This means that with little investment – compared to building their own embedded financial service offering – they can partner with backend providers.
The opportunity for banks to become specialized experts within certain vertical markets is tantalizing.
Embedded finance is already beginning to transform the operating models of software-as-a-service providers. It's allowing insurance firms to provide contextually relevant and more competitively priced offers by tapping into user generated data. Embedded finance is disrupting the freight industry by facilitating cross-border payments in seconds, at far more favourable FX rates than ever before.
Meanwhile, retailers in just about any vertical market embedded finance is set to be a major trend over the coming few years.
And we’re only just getting started.
In the old set-up, banks had total control. No one else could enter into the relationship between the bank and the customer. But this has changed. Today, there numerous choices for business financial service. So for banks, the route to success is to partner with platforms like HUBUC who can build services that are contextually relevant and timely to niche audiences, all through an API.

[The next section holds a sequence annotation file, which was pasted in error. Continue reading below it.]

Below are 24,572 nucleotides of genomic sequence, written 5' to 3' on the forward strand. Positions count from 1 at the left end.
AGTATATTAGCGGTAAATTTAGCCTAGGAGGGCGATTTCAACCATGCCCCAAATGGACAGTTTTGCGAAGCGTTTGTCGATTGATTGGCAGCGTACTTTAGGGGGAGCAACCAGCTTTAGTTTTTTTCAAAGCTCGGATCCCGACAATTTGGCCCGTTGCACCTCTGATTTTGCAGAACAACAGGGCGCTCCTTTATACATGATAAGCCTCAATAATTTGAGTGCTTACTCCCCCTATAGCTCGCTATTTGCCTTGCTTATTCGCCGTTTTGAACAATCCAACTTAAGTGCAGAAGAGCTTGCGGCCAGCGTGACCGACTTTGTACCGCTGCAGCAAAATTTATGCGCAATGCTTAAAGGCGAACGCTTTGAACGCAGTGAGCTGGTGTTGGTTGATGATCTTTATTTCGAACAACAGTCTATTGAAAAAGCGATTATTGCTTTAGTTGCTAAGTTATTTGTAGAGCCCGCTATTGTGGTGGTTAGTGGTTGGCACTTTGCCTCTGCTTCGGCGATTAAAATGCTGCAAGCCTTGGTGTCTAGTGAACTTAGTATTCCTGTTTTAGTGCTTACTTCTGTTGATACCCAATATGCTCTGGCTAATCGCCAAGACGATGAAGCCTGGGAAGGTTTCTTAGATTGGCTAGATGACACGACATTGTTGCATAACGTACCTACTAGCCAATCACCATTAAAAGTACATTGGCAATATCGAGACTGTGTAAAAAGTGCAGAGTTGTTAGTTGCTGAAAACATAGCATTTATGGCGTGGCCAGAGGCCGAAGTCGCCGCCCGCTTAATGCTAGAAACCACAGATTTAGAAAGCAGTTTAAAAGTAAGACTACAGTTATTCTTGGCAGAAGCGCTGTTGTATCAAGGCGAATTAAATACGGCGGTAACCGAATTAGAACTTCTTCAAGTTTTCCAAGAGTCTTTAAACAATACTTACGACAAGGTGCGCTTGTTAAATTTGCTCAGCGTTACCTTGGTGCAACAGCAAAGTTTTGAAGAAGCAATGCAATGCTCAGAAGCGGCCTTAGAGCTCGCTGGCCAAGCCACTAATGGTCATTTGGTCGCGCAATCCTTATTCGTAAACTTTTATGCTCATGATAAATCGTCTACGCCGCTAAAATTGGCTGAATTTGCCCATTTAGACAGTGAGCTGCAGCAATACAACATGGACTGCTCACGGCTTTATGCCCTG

Embedded finance enables banks to reconnect with consumers
With some notable exceptions, such as Nordea, established banks have failed to deliver embedded banking infrastructure for companies, especially for the SMEs. The Nordic financial group was one of the first movers with its Open Banking initiative and the bank is already delivering solutions that are changing the traditional way financial services are consumed.
But many others have been too slow to adapt.
Embedded finance enables banks to offer contextually relevant services to individuals, at a specific time – students needing access to loans, families looking for a mortgage, or consumers looking to purchase a new car. Rather than inundate consumers with impersonal marketing, they can offer intuitive financial services which suit individual lifestyles.
For all banks, regardless of their shape or size, now is the time to carefully consider their digital evolution or risk falling behind forward-looking competitors.